Success in development of a new technology for electron microanalysis
-a innovative method for structural analysis-
We developed and demonstrated a new electron microanalysis technology, the internal-detector electron holography, which can visualize a 3D atomic structure image around a specific element using a widely-used scanning electron microscope (SEM) in lab-level, with Prof. Kouichi Hayashi (IMR, Tohoku Univ.) and Dr. Tomohiro Matsushita (JASRI). The internal-detector electron holography is a powerful and innovative technique for seeking and analyzing new materials or rare metals which is vital in the modern world of technology and science, since we can see clearly the smearing of light elements.
Until now, we have seen an atomic structure in only 2D image in the experiment. In order to progress to the next stage, Prof. Hayashi developed a new and innovative technology, the internal-detector electron holography based on an algorithm of the Atomic-Resolution Holography (*1), which has mainly been implemented in large experimental facilities, such as synchrotron radiation facilities, e.g. SPring-8. Using internal-detector electron holography, we can analyze the 3D atomic structure. In this research, the hologram (*2) shown in Fig.1 is measured from a standard sample (SrTiO3) and the atomic arrangement of is SrTiO3 shown in Fig.2 is clearly reconstructed with accuracy.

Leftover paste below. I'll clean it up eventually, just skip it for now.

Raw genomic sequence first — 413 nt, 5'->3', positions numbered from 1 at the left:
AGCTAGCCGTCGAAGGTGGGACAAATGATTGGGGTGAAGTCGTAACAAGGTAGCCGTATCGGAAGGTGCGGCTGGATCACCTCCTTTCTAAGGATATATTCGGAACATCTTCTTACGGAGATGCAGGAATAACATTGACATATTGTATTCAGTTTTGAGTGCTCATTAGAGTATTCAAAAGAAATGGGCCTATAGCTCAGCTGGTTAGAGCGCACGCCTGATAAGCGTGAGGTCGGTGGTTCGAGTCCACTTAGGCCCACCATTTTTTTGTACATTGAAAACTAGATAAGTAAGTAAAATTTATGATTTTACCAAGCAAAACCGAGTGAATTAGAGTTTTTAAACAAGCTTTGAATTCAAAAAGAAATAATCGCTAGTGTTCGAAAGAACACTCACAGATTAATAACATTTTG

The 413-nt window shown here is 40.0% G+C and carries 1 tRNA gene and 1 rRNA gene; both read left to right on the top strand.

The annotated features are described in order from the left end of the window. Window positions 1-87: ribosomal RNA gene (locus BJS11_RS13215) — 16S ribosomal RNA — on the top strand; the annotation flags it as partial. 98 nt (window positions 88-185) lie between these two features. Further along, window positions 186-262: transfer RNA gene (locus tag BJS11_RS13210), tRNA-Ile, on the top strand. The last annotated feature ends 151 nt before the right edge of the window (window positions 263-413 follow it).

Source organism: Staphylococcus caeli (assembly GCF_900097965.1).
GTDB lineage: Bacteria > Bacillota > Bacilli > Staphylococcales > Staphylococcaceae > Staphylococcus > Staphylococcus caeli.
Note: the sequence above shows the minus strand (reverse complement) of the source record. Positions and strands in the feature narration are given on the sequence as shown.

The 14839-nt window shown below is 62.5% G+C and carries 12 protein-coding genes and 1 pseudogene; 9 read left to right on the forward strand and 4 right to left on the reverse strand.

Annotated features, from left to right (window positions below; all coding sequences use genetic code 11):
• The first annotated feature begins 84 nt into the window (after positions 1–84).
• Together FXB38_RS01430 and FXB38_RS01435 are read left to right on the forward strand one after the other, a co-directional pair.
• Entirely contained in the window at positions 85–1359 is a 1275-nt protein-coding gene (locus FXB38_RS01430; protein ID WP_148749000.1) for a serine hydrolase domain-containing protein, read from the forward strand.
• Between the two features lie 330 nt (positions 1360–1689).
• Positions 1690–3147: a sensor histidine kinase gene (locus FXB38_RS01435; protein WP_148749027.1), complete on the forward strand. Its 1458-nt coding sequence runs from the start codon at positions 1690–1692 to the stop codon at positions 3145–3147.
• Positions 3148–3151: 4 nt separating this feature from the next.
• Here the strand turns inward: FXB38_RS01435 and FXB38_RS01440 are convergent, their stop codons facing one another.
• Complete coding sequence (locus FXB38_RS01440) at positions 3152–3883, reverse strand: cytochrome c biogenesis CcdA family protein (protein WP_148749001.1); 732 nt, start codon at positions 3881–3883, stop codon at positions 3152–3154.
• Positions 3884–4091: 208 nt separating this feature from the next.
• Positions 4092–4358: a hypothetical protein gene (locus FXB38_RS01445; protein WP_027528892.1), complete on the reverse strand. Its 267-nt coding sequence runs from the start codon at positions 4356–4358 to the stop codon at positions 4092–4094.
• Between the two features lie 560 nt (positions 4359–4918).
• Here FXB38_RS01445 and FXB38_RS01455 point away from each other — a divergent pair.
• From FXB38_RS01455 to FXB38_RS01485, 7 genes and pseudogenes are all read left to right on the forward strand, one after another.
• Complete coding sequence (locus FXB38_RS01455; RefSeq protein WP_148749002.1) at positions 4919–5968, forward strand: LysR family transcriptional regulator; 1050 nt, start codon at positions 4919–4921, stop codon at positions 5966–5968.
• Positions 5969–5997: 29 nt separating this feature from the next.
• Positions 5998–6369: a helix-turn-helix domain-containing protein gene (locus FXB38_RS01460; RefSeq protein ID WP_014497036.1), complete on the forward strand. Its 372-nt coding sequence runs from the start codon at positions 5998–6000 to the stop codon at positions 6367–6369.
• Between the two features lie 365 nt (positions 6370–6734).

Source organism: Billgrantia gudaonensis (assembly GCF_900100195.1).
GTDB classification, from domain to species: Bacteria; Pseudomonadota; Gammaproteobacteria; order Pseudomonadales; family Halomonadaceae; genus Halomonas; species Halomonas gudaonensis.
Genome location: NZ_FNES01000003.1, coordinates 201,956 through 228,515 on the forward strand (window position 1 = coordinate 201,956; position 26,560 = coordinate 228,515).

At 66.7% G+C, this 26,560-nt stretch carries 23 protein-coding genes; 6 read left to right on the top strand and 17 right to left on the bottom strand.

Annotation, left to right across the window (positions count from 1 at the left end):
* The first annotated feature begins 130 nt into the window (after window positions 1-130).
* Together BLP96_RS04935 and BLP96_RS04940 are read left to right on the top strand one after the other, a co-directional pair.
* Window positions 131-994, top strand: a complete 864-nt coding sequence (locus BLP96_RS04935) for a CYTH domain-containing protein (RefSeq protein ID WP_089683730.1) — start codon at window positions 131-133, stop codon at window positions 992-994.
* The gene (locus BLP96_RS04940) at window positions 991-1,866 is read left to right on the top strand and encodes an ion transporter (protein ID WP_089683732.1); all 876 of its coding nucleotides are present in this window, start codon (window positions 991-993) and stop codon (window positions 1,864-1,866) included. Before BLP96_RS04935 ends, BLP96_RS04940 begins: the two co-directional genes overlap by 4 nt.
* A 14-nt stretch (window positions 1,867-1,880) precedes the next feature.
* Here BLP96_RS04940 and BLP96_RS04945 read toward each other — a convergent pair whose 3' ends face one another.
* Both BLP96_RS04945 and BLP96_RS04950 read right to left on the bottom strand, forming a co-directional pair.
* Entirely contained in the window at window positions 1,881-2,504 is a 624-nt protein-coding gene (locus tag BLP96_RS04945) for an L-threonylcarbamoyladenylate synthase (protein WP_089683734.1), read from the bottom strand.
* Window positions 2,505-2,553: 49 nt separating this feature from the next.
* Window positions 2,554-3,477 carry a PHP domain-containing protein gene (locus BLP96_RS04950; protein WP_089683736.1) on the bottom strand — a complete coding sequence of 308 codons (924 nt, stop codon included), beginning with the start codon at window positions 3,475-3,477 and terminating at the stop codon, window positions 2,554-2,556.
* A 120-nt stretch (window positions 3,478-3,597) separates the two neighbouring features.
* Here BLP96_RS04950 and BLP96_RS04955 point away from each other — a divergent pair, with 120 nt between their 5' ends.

In the near future, this method should be applied to many fields, e.g. development of solar cells or catalysts since a 3D atomic arrangement can be reconstructed around a specific element with this method.
This work was supported by New Energy and Industrial Technology Development Organization (NEDO).
The result was published in Physical Review Letters (Online Publication, 21, July, 2011).
*1 Atomic-Resolution Holography
A reconstruction method of 3D atomic images around specific elements without prior knowledge of structures with electrons or X-rays whose wavelengths are A order.
A photograph recording the 3D information of the object by means of the nature of the waves. It is widely used in many fields, e.g. industry, medicine or many others. In our research, the measured pattern is called as "hologram" since it utilizes the wave feature.
Fig. 1 and Fig. 2 are cited from Phys. Rev. Lett. 107, 045502 (2011)